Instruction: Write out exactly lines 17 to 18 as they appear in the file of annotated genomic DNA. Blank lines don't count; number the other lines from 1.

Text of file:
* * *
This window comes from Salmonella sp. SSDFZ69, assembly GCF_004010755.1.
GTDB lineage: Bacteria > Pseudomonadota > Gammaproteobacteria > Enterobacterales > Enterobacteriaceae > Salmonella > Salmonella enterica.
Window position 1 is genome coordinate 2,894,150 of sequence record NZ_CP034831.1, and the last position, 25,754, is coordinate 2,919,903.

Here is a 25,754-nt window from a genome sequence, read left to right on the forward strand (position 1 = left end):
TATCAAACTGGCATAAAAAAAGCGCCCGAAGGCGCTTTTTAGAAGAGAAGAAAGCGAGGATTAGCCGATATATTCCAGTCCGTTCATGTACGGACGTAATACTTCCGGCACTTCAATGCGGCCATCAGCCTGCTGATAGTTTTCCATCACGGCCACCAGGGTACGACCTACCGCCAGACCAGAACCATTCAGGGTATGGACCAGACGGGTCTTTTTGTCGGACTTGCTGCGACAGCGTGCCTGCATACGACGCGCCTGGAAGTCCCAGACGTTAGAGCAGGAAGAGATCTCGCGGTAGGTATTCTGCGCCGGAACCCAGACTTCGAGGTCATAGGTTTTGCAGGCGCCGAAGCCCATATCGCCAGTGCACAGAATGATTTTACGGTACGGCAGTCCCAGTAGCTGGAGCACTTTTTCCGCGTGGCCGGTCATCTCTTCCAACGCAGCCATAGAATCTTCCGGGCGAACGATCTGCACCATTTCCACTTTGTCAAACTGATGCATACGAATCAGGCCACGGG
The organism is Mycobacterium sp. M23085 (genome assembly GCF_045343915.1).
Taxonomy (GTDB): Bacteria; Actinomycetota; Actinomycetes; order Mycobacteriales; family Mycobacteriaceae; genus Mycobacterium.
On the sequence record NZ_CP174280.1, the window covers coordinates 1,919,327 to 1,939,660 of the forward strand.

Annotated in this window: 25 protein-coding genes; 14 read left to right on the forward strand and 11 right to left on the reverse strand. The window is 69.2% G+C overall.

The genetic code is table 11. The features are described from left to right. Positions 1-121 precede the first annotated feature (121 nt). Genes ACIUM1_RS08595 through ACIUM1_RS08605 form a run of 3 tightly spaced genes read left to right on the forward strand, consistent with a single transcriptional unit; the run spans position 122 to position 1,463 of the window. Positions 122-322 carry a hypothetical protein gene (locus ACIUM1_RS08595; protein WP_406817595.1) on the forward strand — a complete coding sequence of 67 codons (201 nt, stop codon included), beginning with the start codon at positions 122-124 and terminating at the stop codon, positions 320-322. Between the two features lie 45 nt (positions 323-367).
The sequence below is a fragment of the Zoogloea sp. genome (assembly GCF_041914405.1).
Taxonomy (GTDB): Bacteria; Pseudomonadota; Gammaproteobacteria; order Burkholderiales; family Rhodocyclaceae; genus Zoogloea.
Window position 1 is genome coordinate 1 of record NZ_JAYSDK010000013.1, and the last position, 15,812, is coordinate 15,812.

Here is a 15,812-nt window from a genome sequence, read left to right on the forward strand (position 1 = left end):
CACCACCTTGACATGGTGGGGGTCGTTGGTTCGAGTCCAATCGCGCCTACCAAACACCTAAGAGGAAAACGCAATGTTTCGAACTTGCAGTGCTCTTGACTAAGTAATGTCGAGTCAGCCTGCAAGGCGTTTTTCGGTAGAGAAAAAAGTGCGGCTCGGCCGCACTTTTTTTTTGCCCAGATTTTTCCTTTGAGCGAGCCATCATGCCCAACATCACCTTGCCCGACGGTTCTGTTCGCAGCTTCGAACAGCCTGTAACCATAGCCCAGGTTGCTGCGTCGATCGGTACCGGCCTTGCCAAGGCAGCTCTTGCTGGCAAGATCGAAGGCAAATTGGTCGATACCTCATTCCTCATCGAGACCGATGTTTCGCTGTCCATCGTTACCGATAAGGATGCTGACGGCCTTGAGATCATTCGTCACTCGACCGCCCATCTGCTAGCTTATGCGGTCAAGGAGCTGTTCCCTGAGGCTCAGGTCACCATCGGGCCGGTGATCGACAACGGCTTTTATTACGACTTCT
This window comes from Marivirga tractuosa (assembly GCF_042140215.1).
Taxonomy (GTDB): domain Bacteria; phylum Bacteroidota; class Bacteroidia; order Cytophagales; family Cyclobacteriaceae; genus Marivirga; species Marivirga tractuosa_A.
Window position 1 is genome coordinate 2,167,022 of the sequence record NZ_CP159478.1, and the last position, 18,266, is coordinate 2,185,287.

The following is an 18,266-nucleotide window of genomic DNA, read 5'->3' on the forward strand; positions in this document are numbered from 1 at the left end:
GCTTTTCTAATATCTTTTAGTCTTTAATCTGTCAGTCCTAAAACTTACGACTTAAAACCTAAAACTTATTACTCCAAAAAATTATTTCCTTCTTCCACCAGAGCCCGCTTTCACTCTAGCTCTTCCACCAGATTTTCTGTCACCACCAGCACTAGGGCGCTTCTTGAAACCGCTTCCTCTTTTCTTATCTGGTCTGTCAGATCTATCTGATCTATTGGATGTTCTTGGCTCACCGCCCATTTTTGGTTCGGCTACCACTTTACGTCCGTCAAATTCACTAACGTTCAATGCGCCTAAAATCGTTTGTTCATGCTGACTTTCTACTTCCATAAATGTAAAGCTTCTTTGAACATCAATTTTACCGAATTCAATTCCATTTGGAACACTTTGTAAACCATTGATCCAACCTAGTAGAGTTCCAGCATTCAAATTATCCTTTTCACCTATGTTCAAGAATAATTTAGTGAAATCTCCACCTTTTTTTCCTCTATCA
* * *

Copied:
Taxonomy (GTDB): domain Bacteria; phylum Bacteroidota; class Bacteroidia; order Cytophagales; family Cyclobacteriaceae; genus Marivirga; species Marivirga tractuosa_A.
Window position 1 is genome coordinate 2,167,022 of the sequence record NZ_CP159478.1, and the last position, 18,266, is coordinate 2,185,287.